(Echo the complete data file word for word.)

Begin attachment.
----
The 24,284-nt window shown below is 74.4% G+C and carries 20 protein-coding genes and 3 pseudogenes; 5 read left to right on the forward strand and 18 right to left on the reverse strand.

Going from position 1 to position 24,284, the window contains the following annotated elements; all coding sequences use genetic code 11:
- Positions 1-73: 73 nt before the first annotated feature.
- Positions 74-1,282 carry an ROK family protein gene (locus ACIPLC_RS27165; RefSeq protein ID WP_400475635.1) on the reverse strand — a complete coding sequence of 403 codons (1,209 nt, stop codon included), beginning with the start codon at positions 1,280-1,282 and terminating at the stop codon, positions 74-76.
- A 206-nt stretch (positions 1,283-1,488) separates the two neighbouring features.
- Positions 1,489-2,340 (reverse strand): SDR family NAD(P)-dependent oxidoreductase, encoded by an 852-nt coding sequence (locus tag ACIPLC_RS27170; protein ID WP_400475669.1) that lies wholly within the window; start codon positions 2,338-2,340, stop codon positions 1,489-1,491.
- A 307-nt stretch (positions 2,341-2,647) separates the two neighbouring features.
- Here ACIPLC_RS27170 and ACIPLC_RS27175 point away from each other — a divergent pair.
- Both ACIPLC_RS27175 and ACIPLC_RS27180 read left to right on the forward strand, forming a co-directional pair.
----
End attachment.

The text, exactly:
The 24,284-nt window shown below is 74.4% G+C and carries 20 protein-coding genes and 3 pseudogenes; 5 read left to right on the forward strand and 18 right to left on the reverse strand.

Going from position 1 to position 24,284, the window contains the following annotated elements; all coding sequences use genetic code 11:
- Positions 1-73: 73 nt before the first annotated feature.
- Positions 74-1,282 carry an ROK family protein gene (locus ACIPLC_RS27165; RefSeq protein ID WP_400475635.1) on the reverse strand — a complete coding sequence of 403 codons (1,209 nt, stop codon included), beginning with the start codon at positions 1,280-1,282 and terminating at the stop codon, positions 74-76.
- A 206-nt stretch (positions 1,283-1,488) separates the two neighbouring features.
- Positions 1,489-2,340 (reverse strand): SDR family NAD(P)-dependent oxidoreductase, encoded by an 852-nt coding sequence (locus tag ACIPLC_RS27170; protein ID WP_400475669.1) that lies wholly within the window; start codon positions 2,338-2,340, stop codon positions 1,489-1,491.
- A 307-nt stretch (positions 2,341-2,647) separates the two neighbouring features.
- Here ACIPLC_RS27170 and ACIPLC_RS27175 point away from each other — a divergent pair.
- Both ACIPLC_RS27175 and ACIPLC_RS27180 read left to right on the forward strand, forming a co-directional pair.